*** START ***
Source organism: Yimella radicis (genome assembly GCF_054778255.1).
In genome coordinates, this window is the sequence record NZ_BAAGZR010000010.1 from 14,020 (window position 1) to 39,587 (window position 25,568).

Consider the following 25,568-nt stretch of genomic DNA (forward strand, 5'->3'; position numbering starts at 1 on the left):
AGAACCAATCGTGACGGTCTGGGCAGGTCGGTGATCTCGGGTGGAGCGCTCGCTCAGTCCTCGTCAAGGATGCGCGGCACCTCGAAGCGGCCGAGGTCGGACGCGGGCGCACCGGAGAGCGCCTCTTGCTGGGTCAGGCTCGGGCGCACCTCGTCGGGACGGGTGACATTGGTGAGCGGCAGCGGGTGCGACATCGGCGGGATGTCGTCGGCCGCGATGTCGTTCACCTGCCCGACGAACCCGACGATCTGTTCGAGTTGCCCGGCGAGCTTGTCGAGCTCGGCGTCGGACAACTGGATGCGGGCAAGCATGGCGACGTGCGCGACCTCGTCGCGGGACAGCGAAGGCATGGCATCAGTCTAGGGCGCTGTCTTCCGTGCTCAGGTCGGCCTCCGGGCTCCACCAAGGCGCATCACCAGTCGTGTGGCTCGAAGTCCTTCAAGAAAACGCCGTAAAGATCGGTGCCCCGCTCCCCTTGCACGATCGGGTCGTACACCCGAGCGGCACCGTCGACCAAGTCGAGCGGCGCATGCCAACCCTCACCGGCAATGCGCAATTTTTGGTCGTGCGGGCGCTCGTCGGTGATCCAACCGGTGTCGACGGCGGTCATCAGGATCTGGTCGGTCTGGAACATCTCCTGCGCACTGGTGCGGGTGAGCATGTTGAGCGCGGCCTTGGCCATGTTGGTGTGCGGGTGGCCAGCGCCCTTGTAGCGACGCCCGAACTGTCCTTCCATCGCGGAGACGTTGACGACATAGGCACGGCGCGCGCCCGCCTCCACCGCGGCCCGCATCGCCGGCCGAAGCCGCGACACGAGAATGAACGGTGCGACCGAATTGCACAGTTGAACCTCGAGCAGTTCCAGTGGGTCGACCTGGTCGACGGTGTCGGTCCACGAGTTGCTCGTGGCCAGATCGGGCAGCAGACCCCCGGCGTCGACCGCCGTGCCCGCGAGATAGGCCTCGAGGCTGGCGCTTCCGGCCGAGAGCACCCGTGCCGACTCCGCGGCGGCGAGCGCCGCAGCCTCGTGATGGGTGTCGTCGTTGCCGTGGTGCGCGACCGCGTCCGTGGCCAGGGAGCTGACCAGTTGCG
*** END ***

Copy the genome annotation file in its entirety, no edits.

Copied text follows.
Source organism: Yimella radicis (genome assembly GCF_054778255.1).
In genome coordinates, this window is the sequence record NZ_BAAGZR010000010.1 from 14,020 (window position 1) to 39,587 (window position 25,568).

Consider the following 25,568-nt stretch of genomic DNA (forward strand, 5'->3'; position numbering starts at 1 on the left):
AGAACCAATCGTGACGGTCTGGGCAGGTCGGTGATCTCGGGTGGAGCGCTCGCTCAGTCCTCGTCAAGGATGCGCGGCACCTCGAAGCGGCCGAGGTCGGACGCGGGCGCACCGGAGAGCGCCTCTTGCTGGGTCAGGCTCGGGCGCACCTCGTCGGGACGGGTGACATTGGTGAGCGGCAGCGGGTGCGACATCGGCGGGATGTCGTCGGCCGCGATGTCGTTCACCTGCCCGACGAACCCGACGATCTGTTCGAGTTGCCCGGCGAGCTTGTCGAGCTCGGCGTCGGACAACTGGATGCGGGCAAGCATGGCGACGTGCGCGACCTCGTCGCGGGACAGCGAAGGCATGGCATCAGTCTAGGGCGCTGTCTTCCGTGCTCAGGTCGGCCTCCGGGCTCCACCAAGGCGCATCACCAGTCGTGTGGCTCGAAGTCCTTCAAGAAAACGCCGTAAAGATCGGTGCCCCGCTCCCCTTGCACGATCGGGTCGTACACCCGAGCGGCACCGTCGACCAAGTCGAGCGGCGCATGCCAACCCTCACCGGCAATGCGCAATTTTTGGTCGTGCGGGCGCTCGTCGGTGATCCAACCGGTGTCGACGGCGGTCATCAGGATCTGGTCGGTCTGGAACATCTCCTGCGCACTGGTGCGGGTGAGCATGTTGAGCGCGGCCTTGGCCATGTTGGTGTGCGGGTGGCCAGCGCCCTTGTAGCGACGCCCGAACTGTCCTTCCATCGCGGAGACGTTGACGACATAGGCACGGCGCGCGCCCGCCTCCACCGCGGCCCGCATCGCCGGCCGAAGCCGCGACACGAGAATGAACGGTGCGACCGAATTGCACAGTTGAACCTCGAGCAGTTCCAGTGGGTCGACCTGGTCGACGGTGTCGGTCCACGAGTTGCTCGTGGCCAGATCGGGCAGCAGACCCCCGGCGTCGACCGCCGTGCCCGCGAGATAGGCCTCGAGGCTGGCGCTTCCGGCCGAGAGCACCCGTGCCGACTCCGCGGCGGCGAGCGCCGCAGCCTCGTGATGGGTGTCGTCGTTGCCGTGGTGCGCGACCGCGTCCGTGGCCAGGGAGCTGACCAGTTGCG